81. The article of claim 81, further comprising computer-readable program code means for causing a computer to affect communicating reliability statistics or reliability classification data from said first server to a second server of said network of servers.
82. The article of claim 70, wherein said computer-readable program code means for causing a computer to affect at least partial processing further comprises computer-readable program code means for causing a computer to affect producing a feedback communication from said at least partial processing of said object's content, and wherein said article further comprises computer-readable program code means for causing a computer to affect providing said feedback communication to at least one of another server or a client of said network of servers, said feedback communication comprising information on at least one of checking performed by said first intermediary server or reliability statistics on a content server providing said object content.
83. The article of claim 70, wherein said computer-readable program code means for causing a computer to affect at least partial processing is responsive to a request for processing contained within said meta information associated with said object, and wherein said article further comprises computer-readable program code means for causing a computer to affect completing processing of said request for processing at multiple servers of said network of servers, said multiple servers comprising less than all servers of said network of servers.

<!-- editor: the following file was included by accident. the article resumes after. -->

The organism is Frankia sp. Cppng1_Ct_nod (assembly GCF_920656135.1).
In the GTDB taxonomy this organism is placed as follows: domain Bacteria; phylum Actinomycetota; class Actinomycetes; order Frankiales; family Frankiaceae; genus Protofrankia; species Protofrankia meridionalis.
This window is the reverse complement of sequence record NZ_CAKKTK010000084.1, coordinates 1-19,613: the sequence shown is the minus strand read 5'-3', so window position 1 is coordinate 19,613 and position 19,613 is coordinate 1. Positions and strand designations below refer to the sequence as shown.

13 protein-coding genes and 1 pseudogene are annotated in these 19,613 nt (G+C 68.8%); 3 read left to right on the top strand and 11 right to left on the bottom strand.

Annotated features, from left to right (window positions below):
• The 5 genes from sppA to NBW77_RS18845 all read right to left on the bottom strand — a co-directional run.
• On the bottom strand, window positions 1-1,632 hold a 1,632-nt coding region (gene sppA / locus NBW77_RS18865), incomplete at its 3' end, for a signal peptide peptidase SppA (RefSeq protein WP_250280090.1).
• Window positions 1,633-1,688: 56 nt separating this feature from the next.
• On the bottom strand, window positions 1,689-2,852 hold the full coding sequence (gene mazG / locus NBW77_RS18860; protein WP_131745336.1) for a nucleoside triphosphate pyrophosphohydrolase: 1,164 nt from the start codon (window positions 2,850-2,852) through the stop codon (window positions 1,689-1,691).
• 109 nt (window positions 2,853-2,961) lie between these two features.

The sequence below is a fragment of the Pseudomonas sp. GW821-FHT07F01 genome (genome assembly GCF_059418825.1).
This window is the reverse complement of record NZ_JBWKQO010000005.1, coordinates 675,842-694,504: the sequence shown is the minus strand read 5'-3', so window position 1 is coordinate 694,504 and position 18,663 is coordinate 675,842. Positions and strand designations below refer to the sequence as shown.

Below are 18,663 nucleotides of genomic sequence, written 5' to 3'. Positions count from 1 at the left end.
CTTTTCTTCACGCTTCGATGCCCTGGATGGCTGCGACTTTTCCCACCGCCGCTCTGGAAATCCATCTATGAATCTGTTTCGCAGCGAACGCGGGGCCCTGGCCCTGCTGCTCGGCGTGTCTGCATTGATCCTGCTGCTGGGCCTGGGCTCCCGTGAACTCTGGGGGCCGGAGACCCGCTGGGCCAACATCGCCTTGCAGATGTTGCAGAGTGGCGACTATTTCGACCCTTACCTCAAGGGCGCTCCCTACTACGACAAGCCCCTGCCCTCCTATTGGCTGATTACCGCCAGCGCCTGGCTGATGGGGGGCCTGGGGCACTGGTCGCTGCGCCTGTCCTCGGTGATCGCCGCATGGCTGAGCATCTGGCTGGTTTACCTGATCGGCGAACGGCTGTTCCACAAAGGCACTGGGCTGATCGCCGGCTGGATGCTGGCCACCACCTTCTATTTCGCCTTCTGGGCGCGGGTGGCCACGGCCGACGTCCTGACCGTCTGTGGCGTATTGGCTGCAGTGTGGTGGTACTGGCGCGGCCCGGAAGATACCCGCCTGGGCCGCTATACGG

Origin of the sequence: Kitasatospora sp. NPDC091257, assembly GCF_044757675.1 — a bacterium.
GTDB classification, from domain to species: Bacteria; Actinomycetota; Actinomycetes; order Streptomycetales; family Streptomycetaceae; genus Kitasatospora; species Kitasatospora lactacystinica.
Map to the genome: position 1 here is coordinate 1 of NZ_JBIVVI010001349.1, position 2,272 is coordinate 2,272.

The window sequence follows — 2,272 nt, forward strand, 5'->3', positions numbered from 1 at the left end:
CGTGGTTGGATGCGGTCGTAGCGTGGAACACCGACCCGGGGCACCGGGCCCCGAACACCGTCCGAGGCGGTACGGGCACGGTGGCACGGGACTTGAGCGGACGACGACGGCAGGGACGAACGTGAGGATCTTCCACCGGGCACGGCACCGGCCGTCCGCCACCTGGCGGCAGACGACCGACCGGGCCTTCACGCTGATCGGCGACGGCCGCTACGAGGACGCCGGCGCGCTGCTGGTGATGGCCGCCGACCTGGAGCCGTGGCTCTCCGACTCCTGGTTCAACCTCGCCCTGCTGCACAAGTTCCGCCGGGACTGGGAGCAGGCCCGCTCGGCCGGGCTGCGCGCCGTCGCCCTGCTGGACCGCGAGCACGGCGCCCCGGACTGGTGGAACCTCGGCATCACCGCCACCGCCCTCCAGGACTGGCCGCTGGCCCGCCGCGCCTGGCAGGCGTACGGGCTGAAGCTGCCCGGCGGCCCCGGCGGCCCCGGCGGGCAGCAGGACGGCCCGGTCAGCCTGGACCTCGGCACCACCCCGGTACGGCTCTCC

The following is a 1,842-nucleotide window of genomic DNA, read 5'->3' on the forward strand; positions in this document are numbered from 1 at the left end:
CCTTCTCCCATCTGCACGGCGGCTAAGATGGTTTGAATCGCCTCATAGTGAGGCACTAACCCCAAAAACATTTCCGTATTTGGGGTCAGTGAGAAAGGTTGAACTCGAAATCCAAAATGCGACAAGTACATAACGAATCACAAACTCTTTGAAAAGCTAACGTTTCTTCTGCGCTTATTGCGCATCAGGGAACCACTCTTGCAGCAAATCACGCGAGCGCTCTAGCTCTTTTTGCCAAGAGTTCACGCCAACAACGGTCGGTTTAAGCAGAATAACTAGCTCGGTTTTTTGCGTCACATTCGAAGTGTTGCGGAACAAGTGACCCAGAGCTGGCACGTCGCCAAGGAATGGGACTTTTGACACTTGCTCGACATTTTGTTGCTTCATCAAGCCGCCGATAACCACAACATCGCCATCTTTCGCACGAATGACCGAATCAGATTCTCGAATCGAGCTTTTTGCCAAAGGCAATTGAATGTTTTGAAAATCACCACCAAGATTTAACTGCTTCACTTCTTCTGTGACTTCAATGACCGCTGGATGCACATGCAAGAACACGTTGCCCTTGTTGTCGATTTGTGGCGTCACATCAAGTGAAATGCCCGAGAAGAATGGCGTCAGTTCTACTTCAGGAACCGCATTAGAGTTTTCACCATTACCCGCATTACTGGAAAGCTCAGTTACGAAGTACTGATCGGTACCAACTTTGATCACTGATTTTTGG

84. The article of claim 61, wherein said multiple servers are within a communication path defined between a client and a content server of said network of servers, said content server providing said object content.
85. The article of claim 70, further comprising computer-readable program code means for causing a computer to affect caching partially processed object content at said first intermediary server and returning a cached copy of said partially processed object content in response to future requests if actual object content has remained unchanged.
Description
CROSS-REFERENCE TO RELATED APPLICATION

This application claims the benefit of U.S. Provisional Application No. 60/064,415, filed Nov. 6, 1997, entitled “Collaborative Server Processing Of Content And Meta-Information With Application To Virus Checking In A Server Network”, which is hereby incorporated herein by reference in its entirety. The present invention is also related to commonly assigned co-pending U.S. patent application Ser. No. 08/898,220, filed Jul. 22, 1997, entitled “Dynamic Modification of Multimedia Content,” by P. Malkin et al., which is hereby incorporated herein by reference in its entirety.